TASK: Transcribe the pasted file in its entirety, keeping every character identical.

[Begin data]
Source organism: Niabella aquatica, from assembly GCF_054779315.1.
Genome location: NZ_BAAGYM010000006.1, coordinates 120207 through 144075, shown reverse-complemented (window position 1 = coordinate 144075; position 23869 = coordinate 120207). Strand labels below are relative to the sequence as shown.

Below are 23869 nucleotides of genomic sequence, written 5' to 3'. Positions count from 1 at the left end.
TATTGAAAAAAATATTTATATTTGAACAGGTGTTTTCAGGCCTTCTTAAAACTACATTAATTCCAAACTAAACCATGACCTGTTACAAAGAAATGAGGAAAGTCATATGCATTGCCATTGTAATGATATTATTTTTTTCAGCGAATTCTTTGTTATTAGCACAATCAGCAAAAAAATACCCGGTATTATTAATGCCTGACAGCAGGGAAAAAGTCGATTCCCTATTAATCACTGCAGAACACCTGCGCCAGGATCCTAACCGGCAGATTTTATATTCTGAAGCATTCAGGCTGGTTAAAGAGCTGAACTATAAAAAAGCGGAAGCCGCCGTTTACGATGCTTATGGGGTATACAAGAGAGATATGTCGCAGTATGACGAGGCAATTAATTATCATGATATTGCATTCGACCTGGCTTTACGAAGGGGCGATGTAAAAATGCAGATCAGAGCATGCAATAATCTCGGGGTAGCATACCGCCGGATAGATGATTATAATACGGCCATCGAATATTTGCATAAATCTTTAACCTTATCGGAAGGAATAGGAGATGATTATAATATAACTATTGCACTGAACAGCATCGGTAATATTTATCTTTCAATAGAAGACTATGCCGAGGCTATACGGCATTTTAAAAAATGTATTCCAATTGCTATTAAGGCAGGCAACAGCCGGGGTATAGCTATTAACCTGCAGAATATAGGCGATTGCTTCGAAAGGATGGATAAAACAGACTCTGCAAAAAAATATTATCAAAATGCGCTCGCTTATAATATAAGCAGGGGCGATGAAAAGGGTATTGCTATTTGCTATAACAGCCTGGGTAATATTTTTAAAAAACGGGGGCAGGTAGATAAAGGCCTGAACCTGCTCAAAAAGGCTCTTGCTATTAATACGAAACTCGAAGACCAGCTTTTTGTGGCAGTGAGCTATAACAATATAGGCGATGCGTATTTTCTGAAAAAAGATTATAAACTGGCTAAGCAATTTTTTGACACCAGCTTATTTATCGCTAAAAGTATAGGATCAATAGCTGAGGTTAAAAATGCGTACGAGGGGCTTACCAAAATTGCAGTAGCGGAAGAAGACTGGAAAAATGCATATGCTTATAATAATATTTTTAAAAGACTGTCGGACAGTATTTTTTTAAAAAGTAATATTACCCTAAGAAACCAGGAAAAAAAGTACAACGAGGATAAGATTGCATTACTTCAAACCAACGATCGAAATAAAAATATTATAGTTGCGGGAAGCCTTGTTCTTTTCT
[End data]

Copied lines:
Source organism: Niabella aquatica, from assembly GCF_054779315.1.
Genome location: NZ_BAAGYM010000006.1, coordinates 120207 through 144075, shown reverse-complemented (window position 1 = coordinate 144075; position 23869 = coordinate 120207). Strand labels below are relative to the sequence as shown.

Below are 23869 nucleotides of genomic sequence, written 5' to 3'. Positions count from 1 at the left end.
TATTGAAAAAAATATTTATATTTGAACAGGTGTTTTCAGGCCTTCTTAAAACTACATTAATTCCAAACTAAACCATGACCTGTTACAAAGAAATGAGGAAAGTCATATGCATTGCCATTGTAATGATATTATTTTTTTCAGCGAATTCTTTGTTATTAGCACAATCAGCAAAAAAATACCCGGTATTATTAATGCCTGACAGCAGGGAAAAAGTCGATTCCCTATTAATCACTGCAGAACACCTGCGCCAGGATCCTAACCGGCAGATTTTATATTCTGAAGCATTCAGGCTGGTTAAAGAGCTGAACTATAAAAAAGCGGAAGCCGCCGTTTACGATGCTTATGGGGTATACAAGAGAGATATGTCGCAGTATGACGAGGCAATTAATTATCATGATATTGCATTCGACCTGGCTTTACGAAGGGGCGATGTAAAAATGCAGATCAGAGCATGCAATAATCTCGGGGTAGCATACCGCCGGATAGATGATTATAATACGGCCATCGAATATTTGCATAAATCTTTAACCTTATCGGAAGGAATAGGAGATGATTATAATATAACTATTGCACTGAACAGCATCGGTAATATTTATCTTTCAATAGAAGACTATGCCGAGGCTATACGGCATTTTAAAAAATGTATTCCAATTGCTATTAAGGCAGGCAACAGCCGGGGTATAGCTATTAACCTGCAGAATATAGGCGATTGCTTCGAAAGGATGGATAAAACAGACTCTGCAAAAAAATATTATCAAAATGCGCTCGCTTATAATATAAGCAGGGGCGATGAAAAGGGTATTGCTATTTGCTATAACAGCCTGGGTAATATTTTTAAAAAACGGGGGCAGGTAGATAAAGGCCTGAACCTGCTCAAAAAGGCTCTTGCTATTAATACGAAACTCGAAGACCAGCTTTTTGTGGCAGTGAGCTATAACAATATAGGCGATGCGTATTTTCTGAAAAAAGATTATAAACTGGCTAAGCAATTTTTTGACACCAGCTTATTTATCGCTAAAAGTATAGGATCAATAGCTGAGGTTAAAAATGCGTACGAGGGGCTTACCAAAATTGCAGTAGCGGAAGAAGACTGGAAAAATGCATATGCTTATAATAATATTTTTAAAAGACTGTCGGACAGTATTTTTTTAAAAAGTAATATTACCCTAAGAAACCAGGAAAAAAAGTACAACGAGGATAAGATTGCATTACTTCAAACCAACGATCGAAATAAAAATATTATAGTTGCGGGAAGCCTTGTTCTTTTCT